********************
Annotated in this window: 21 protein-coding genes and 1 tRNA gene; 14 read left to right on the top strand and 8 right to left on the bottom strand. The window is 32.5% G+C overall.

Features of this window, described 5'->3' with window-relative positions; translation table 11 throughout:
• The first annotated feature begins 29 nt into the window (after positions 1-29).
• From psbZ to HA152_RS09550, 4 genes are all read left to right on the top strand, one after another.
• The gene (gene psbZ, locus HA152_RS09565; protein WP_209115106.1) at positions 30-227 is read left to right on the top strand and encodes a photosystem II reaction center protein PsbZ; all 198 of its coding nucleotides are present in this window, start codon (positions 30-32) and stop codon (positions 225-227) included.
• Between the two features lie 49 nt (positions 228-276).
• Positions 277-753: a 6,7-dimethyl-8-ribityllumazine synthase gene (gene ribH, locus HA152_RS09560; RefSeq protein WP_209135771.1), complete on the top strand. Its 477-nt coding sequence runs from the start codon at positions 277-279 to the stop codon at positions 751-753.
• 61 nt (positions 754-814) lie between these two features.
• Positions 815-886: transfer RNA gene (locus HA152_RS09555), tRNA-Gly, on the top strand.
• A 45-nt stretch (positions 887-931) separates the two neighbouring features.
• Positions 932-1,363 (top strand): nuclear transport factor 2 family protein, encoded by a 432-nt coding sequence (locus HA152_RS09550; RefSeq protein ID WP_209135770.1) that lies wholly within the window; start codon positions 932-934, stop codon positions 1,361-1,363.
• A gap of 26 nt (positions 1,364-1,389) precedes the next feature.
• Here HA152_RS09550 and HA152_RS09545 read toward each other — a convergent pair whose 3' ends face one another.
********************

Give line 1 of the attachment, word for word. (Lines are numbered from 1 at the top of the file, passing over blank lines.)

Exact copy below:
Annotated in this window: 21 protein-coding genes and 1 tRNA gene; 14 read left to right on the top strand and 8 right to left on the bottom strand. The window is 32.5% G+C overall.